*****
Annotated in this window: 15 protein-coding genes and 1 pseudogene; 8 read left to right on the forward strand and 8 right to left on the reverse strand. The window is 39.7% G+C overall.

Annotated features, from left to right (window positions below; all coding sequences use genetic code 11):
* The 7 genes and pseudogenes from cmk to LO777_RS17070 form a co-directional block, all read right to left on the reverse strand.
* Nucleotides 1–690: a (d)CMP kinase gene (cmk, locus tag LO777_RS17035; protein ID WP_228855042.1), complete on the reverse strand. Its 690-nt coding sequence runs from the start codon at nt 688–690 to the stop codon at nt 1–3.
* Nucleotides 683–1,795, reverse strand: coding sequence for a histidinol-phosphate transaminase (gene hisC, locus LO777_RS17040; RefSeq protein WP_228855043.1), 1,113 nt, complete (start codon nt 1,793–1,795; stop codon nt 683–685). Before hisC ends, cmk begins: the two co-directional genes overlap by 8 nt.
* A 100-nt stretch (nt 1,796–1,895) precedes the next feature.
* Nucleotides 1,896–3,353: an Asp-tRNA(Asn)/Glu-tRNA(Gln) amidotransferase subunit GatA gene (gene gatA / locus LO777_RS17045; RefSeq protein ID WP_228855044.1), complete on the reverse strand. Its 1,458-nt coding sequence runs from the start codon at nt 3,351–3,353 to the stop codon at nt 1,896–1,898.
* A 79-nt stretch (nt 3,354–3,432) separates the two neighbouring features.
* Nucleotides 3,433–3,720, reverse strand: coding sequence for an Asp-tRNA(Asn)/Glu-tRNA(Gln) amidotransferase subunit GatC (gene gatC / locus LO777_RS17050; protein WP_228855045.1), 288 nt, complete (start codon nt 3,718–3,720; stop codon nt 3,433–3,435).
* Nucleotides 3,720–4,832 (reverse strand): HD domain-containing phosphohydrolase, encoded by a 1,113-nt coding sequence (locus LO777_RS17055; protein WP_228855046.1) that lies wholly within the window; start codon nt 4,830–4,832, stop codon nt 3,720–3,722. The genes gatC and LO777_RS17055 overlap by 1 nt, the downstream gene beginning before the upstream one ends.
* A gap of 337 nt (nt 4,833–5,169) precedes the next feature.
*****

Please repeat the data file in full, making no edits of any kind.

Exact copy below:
Annotated in this window: 15 protein-coding genes and 1 pseudogene; 8 read left to right on the forward strand and 8 right to left on the reverse strand. The window is 39.7% G+C overall.

Annotated features, from left to right (window positions below; all coding sequences use genetic code 11):
* The 7 genes and pseudogenes from cmk to LO777_RS17070 form a co-directional block, all read right to left on the reverse strand.
* Nucleotides 1–690: a (d)CMP kinase gene (cmk, locus tag LO777_RS17035; protein ID WP_228855042.1), complete on the reverse strand. Its 690-nt coding sequence runs from the start codon at nt 688–690 to the stop codon at nt 1–3.
* Nucleotides 683–1,795, reverse strand: coding sequence for a histidinol-phosphate transaminase (gene hisC, locus LO777_RS17040; RefSeq protein WP_228855043.1), 1,113 nt, complete (start codon nt 1,793–1,795; stop codon nt 683–685). Before hisC ends, cmk begins: the two co-directional genes overlap by 8 nt.
* A 100-nt stretch (nt 1,796–1,895) precedes the next feature.
* Nucleotides 1,896–3,353: an Asp-tRNA(Asn)/Glu-tRNA(Gln) amidotransferase subunit GatA gene (gene gatA / locus LO777_RS17045; RefSeq protein ID WP_228855044.1), complete on the reverse strand. Its 1,458-nt coding sequence runs from the start codon at nt 3,351–3,353 to the stop codon at nt 1,896–1,898.
* A 79-nt stretch (nt 3,354–3,432) separates the two neighbouring features.
* Nucleotides 3,433–3,720, reverse strand: coding sequence for an Asp-tRNA(Asn)/Glu-tRNA(Gln) amidotransferase subunit GatC (gene gatC / locus LO777_RS17050; protein WP_228855045.1), 288 nt, complete (start codon nt 3,718–3,720; stop codon nt 3,433–3,435).
* Nucleotides 3,720–4,832 (reverse strand): HD domain-containing phosphohydrolase, encoded by a 1,113-nt coding sequence (locus LO777_RS17055; protein WP_228855046.1) that lies wholly within the window; start codon nt 4,830–4,832, stop codon nt 3,720–3,722. The genes gatC and LO777_RS17055 overlap by 1 nt, the downstream gene beginning before the upstream one ends.
* A gap of 337 nt (nt 4,833–5,169) precedes the next feature.